Migration to a hybrid AD environment offers a unique—yet arduous—opportunity to reduce risk associated with excess data, out-of-date permissions/access and duplicative user accounts in your on-premise AD. Now that the "house is in order," here are four post-migration best practices that create a lifecycle methodology for maintaining the organized environment you've created:

  • Continually assess
  • Detect and alert
  • Remediate and mitigate
  • Investigate and recover

Post-Migration: Continually Assess

Auditing your hybrid environment is critical to understanding who has access to permissions, privileged groups, sensitive business groups, group policy objects (GPO) and data at all times. A thorough assessment of your on-premise AD and Azure AD should allow you to easily identify:

  • Your surface attack area, vulnerabilities and risk profile
  • Who has access to what sensitive data
  • How they got access
  • Who has elevated privileged permissions in AD, servers and SQL DBs
  • What systems are vulnerable to security threats

IT Pro Tip

Much like a security camera that's always running "just in case," it's important to continuously review who has access to data and why, to ensure sensitive data is only available to those who should see it. This addresses both security and compliance concerns.

Post-Migration: Detect and Alert

Real-time identification of suspicious activities in your hybrid AD environment is key to minimizing the impact of an insider attack or data breach. Proactive security measures should allow you to correlate disparate IT data from numerous systems and devices to quickly detect:

  • Irregular user entitlements and activity
  • Any suspicious privileged account activities
  • Changes that could indicate a significant insider threat
  • Quick indication of an intrusion
  • Whether a brute-force attack is in progress

It's also a good idea to consider solutions that improve upon native auditing tools. Native AD, Azure AD and Office 365 auditing tools lack the governance and visibility required to meet compliance regulations. There are many functional issues, including:

  • Difficulty configuring auditing
  • Having to configure one mailbox/object at a time
  • Inability to monitor audit policies if they change or are disabled by other administrators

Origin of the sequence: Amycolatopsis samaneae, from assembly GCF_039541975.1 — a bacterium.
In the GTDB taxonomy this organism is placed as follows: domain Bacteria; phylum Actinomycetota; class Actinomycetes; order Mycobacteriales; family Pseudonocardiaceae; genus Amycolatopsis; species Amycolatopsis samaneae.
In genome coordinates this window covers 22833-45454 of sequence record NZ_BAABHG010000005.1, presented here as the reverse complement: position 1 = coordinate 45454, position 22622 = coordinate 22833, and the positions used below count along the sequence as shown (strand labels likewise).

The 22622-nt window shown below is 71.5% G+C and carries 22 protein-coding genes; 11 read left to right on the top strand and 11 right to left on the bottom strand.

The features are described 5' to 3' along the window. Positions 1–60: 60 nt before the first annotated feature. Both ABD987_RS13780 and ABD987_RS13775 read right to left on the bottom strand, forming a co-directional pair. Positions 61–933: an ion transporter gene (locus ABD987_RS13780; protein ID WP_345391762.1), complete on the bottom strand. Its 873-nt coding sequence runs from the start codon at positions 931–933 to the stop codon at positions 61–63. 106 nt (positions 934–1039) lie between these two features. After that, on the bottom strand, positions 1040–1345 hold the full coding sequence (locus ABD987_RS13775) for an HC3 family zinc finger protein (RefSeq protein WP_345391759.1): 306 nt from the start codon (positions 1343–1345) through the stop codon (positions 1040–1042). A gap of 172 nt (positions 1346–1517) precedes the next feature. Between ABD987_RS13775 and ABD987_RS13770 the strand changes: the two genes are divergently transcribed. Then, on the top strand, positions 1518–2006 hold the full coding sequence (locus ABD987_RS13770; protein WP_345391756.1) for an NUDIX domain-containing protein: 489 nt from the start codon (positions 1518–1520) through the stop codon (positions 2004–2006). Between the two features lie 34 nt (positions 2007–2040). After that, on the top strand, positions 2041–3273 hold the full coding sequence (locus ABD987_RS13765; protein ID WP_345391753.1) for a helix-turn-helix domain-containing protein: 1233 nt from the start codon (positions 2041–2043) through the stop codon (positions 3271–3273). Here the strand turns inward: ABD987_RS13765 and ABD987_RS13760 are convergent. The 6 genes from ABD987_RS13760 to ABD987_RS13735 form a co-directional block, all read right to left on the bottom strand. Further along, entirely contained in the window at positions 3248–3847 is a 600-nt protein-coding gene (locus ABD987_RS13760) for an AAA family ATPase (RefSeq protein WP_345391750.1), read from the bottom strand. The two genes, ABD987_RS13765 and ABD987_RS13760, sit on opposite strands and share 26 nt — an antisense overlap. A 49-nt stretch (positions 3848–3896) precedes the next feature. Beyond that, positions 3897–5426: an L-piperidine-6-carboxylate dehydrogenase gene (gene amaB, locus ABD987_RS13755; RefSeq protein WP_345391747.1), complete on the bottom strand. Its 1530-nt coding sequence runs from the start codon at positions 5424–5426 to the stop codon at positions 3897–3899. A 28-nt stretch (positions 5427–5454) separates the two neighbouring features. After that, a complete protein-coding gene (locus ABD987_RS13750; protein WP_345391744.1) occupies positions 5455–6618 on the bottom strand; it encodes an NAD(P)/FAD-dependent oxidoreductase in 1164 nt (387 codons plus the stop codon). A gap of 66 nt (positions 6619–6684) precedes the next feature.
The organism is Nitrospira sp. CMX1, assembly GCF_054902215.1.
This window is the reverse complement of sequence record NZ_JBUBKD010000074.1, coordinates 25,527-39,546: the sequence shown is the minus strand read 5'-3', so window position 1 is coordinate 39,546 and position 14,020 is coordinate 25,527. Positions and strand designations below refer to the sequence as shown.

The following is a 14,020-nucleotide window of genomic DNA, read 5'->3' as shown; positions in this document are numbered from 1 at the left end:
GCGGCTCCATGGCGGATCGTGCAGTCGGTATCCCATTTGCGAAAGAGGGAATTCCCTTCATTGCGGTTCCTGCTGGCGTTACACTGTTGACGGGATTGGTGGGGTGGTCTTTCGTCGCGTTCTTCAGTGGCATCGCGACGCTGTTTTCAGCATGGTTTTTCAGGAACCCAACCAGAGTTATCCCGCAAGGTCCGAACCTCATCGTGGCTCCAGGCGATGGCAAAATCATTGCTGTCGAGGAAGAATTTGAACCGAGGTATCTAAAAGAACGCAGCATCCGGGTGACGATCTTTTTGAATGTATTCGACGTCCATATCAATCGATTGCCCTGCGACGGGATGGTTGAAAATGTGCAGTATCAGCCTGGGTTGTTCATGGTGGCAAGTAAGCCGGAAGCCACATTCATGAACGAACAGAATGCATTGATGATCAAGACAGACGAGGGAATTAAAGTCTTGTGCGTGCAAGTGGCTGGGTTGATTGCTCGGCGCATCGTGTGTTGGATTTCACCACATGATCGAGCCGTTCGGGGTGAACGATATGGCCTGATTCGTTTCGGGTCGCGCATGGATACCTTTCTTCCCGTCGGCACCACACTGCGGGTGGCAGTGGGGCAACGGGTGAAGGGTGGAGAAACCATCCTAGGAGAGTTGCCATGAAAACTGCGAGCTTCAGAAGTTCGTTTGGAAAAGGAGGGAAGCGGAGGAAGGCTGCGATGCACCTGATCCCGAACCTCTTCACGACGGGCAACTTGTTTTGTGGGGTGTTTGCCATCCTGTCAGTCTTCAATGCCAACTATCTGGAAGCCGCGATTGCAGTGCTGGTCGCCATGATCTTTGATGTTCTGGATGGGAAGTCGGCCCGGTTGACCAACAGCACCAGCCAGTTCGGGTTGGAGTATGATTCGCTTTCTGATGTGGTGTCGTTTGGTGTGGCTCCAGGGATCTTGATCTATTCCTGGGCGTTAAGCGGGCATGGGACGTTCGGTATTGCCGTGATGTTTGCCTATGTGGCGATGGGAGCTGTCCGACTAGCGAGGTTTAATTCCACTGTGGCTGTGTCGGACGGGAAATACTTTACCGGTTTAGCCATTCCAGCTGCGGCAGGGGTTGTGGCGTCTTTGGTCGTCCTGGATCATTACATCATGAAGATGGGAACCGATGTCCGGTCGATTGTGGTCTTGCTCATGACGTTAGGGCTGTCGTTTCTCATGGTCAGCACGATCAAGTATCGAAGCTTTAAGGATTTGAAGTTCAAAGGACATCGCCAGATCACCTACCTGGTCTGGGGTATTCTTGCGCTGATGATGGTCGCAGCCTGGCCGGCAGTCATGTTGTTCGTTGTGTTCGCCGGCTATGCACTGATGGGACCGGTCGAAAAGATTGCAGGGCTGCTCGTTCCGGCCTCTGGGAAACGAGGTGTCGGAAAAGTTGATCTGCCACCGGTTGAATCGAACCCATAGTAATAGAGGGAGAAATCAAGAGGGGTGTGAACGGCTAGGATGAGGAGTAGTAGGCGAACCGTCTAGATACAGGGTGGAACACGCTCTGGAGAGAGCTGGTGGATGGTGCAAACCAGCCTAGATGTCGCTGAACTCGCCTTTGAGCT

• Inability to automatically configure new mailboxes/objects with the desired audit policy
  • Absence of real-time alerting, with only a finite number of alert actions
  • Limited retention time of audited data before it is permanently lost
  • Difficulty interpreting events

Post-Migration: Remediate and Mitigate

If a breach occurs—or an access mistake is made—you need to know where problems that deviate from normal behavior exist and correct them immediately. Having a reporting process that allows you to detail everything that happens across the lifecycle will position you to act fast.

Automated security policy enforcement across your hybrid AD environment reduces the risk of human error and mitigates the potential for recurrence. The process should ensure:

  • Access controls will allow whitelisted users in and keep blacklisted users out
  • Users have the lowest level of user rights possible to do their jobs
  • Sensitive resources are protected
  • Quick, manual remediation of unauthorized changes are possible

IT Pro Tip

Common mistakes by staffers can put data at risk. Offer comprehensive training for business users that covers best practices for sharing data inside and outside the organization. The training should be reviewed annually to ensure best practices are up to date with changing technology.

Post-Migration: Investigate and Recover

Should a security incident occur, you have to recover quickly to minimize downtime and loss of productivity. This process should allow you to analyze security baseline information so you can understand how the incident occurred and why. This process should help you to:

  • Prevent a repeat incident
  • Create a system for testing the business continuity plan without going off line
  • Determine how long manually recover from an AD security incident will take
  • Devise the best method for returning the AD to operation

How Can Quest Software Help?

Quest's solutions can help simplify the migration, security and management of your Office 365, Azure AD and hybrid AD environment with a world-class network of experts and partners. With its distinguished track record of delivering migration and consolidation projects and end-to-end portfolio of solutions, Quest can help you to:

  • Modernize your AD to ensure cloud readiness
  • Slash migration and deployment time
  • Protect against security breaches
  • Mitigate compliance risks
  • Automate back-up and recovery
  • Optimize license costs to maximize ROI

With nearly two decades of Microsoft platform migration experience, Quest enables organizations to embrace Office 365 and Azure AD without the burden of crippling costs, risks, fear or uncertainty. Learn more about how Quest can position your hybrid environment for success.